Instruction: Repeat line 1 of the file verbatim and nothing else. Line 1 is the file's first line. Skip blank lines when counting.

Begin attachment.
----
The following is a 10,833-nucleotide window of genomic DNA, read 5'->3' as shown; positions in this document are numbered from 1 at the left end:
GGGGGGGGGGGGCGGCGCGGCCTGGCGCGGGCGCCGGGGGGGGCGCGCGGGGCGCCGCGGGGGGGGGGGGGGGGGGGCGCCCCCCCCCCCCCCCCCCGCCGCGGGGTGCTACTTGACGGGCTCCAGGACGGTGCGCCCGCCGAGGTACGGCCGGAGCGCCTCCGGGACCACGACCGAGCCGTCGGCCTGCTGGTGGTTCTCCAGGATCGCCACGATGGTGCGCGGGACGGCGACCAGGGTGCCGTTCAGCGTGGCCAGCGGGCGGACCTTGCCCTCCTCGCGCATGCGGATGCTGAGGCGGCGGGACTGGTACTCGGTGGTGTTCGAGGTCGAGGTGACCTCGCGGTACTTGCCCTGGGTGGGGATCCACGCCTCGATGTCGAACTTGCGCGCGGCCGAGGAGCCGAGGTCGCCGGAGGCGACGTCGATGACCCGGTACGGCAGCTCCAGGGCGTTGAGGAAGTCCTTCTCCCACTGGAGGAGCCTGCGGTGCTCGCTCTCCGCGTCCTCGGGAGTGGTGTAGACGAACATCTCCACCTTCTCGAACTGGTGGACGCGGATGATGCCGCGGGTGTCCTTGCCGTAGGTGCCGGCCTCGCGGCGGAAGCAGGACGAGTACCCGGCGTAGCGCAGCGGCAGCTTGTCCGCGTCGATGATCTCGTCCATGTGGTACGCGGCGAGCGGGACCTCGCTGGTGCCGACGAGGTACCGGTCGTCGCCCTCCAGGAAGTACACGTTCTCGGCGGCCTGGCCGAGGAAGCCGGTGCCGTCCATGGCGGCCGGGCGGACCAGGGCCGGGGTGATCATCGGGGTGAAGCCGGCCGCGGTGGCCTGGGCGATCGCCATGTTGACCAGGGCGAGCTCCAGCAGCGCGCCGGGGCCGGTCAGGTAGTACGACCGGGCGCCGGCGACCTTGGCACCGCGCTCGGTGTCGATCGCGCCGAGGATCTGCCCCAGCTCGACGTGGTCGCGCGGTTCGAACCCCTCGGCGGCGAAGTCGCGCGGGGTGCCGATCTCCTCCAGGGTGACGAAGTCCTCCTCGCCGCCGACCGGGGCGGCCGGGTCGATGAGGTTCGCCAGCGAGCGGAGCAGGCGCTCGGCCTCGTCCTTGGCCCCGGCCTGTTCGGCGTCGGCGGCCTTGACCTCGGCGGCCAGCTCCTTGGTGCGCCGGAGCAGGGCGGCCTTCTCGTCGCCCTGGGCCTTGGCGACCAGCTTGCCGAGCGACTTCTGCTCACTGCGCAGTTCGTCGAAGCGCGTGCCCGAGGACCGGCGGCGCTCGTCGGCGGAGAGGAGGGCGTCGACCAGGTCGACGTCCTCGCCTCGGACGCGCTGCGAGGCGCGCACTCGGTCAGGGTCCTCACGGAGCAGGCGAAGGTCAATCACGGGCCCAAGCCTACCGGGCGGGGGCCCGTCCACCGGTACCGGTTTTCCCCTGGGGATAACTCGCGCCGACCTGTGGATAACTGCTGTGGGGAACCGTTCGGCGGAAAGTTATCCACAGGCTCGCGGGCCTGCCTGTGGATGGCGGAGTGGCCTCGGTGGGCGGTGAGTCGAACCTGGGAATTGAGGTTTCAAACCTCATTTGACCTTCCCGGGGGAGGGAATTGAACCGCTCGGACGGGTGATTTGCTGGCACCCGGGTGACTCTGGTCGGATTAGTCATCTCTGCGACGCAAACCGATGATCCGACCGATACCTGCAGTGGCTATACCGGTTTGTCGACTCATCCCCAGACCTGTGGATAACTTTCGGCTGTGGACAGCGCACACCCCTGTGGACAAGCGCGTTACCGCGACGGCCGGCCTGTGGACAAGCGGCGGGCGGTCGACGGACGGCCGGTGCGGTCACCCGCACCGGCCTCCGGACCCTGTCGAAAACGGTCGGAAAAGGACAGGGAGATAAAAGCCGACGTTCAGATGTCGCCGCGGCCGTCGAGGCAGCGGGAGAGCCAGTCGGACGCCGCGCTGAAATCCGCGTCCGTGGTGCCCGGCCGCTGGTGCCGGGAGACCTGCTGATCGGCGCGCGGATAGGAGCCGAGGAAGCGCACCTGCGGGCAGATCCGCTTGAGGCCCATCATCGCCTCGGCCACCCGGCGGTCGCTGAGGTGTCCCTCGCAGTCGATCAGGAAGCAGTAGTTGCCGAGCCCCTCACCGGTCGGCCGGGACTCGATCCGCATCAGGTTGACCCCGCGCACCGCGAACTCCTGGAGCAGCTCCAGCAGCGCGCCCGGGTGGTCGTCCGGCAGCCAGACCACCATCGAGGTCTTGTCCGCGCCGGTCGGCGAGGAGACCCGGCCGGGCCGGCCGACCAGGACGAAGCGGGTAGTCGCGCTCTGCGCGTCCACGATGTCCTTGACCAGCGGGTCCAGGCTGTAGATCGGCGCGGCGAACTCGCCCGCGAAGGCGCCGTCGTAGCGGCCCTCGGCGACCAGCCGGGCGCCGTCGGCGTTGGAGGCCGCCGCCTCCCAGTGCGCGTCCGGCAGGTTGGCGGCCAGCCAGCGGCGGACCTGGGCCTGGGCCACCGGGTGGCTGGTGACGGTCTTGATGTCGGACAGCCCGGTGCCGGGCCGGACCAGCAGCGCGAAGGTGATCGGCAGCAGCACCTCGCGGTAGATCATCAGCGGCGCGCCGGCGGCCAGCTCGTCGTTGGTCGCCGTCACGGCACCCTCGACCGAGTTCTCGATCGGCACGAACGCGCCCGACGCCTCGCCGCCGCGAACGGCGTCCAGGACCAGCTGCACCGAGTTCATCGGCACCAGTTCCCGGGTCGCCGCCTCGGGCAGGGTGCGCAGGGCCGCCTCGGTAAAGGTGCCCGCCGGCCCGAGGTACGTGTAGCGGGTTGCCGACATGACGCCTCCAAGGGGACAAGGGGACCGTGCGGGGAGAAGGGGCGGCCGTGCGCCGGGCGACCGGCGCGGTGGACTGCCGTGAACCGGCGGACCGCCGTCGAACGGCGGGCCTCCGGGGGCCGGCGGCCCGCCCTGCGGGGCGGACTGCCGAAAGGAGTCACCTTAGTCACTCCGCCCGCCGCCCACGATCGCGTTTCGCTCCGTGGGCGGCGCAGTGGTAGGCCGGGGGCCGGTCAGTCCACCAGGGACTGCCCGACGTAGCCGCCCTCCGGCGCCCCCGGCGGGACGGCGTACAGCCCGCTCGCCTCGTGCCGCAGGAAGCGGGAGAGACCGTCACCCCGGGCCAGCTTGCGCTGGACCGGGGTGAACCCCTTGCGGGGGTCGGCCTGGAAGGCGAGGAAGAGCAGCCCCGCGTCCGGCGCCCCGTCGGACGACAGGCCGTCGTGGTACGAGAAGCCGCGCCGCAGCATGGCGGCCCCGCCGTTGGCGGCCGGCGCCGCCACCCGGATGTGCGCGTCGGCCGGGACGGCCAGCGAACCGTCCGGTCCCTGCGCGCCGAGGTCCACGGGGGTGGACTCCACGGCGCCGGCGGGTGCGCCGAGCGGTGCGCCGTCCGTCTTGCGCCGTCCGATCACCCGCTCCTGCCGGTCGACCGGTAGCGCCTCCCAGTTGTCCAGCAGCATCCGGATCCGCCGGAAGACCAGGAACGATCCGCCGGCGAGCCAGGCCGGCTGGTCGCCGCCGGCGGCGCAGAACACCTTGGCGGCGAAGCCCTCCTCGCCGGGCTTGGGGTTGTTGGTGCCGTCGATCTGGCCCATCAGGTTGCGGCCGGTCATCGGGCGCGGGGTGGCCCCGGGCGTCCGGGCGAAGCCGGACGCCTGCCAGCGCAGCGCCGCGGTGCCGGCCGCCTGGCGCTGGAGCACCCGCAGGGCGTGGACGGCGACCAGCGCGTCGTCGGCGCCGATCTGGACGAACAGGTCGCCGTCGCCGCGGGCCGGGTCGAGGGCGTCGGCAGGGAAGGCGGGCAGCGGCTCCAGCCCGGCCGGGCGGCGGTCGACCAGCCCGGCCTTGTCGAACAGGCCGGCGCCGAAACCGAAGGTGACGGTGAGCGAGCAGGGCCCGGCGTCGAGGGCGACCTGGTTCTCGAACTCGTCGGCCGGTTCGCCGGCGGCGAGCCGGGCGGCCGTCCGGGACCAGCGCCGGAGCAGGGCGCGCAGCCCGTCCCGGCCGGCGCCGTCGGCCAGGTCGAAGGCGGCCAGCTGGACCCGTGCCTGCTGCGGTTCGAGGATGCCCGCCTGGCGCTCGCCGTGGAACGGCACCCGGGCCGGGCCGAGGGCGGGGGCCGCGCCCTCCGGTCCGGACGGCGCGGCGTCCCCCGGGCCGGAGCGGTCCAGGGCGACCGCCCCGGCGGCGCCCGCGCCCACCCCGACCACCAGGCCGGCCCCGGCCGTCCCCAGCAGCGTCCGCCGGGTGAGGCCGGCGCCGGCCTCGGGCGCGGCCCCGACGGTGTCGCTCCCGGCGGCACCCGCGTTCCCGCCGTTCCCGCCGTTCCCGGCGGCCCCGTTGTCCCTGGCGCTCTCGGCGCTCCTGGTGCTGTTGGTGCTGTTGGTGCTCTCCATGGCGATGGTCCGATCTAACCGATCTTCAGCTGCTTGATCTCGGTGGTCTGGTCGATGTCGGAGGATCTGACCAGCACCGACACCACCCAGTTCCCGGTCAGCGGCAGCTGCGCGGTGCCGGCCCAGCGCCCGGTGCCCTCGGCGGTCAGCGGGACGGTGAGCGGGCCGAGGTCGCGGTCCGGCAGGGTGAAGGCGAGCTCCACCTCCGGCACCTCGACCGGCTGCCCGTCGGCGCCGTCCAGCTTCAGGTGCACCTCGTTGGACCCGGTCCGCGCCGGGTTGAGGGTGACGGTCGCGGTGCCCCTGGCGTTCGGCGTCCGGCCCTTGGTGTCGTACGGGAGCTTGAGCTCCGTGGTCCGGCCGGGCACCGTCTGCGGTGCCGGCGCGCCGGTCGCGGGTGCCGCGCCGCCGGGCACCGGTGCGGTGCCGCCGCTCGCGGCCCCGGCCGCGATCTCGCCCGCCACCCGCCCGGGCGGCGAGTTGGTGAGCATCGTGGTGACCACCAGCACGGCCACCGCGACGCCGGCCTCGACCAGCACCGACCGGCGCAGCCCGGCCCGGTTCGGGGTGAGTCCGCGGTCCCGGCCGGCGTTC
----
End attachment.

The following is a 10,833-nucleotide window of genomic DNA, read 5'->3' as shown; positions in this document are numbered from 1 at the left end: